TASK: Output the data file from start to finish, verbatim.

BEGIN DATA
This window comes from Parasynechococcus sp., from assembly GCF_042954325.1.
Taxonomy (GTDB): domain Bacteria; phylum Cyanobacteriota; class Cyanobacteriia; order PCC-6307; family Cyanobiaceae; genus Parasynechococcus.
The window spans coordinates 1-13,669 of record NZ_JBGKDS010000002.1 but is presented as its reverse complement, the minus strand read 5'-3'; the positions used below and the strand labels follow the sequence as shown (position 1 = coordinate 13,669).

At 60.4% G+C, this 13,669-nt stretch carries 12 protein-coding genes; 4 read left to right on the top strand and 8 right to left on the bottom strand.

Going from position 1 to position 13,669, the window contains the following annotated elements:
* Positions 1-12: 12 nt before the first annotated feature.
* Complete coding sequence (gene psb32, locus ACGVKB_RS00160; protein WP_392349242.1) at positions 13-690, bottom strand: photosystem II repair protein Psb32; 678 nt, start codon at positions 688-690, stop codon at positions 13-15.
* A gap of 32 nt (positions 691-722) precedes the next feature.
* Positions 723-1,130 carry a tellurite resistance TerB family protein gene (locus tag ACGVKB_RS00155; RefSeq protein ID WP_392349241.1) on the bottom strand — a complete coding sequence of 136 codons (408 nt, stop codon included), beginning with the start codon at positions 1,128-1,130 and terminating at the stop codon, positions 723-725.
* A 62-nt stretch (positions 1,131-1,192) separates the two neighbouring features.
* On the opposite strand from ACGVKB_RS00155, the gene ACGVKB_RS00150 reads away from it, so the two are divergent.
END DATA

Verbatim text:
This window comes from Parasynechococcus sp., from assembly GCF_042954325.1.
Taxonomy (GTDB): domain Bacteria; phylum Cyanobacteriota; class Cyanobacteriia; order PCC-6307; family Cyanobiaceae; genus Parasynechococcus.
The window spans coordinates 1-13,669 of record NZ_JBGKDS010000002.1 but is presented as its reverse complement, the minus strand read 5'-3'; the positions used below and the strand labels follow the sequence as shown (position 1 = coordinate 13,669).

At 60.4% G+C, this 13,669-nt stretch carries 12 protein-coding genes; 4 read left to right on the top strand and 8 right to left on the bottom strand.

Going from position 1 to position 13,669, the window contains the following annotated elements:
* Positions 1-12: 12 nt before the first annotated feature.
* Complete coding sequence (gene psb32, locus ACGVKB_RS00160; protein WP_392349242.1) at positions 13-690, bottom strand: photosystem II repair protein Psb32; 678 nt, start codon at positions 688-690, stop codon at positions 13-15.
* A gap of 32 nt (positions 691-722) precedes the next feature.
* Positions 723-1,130 carry a tellurite resistance TerB family protein gene (locus tag ACGVKB_RS00155; RefSeq protein ID WP_392349241.1) on the bottom strand — a complete coding sequence of 136 codons (408 nt, stop codon included), beginning with the start codon at positions 1,128-1,130 and terminating at the stop codon, positions 723-725.
* A 62-nt stretch (positions 1,131-1,192) separates the two neighbouring features.
* On the opposite strand from ACGVKB_RS00155, the gene ACGVKB_RS00150 reads away from it, so the two are divergent.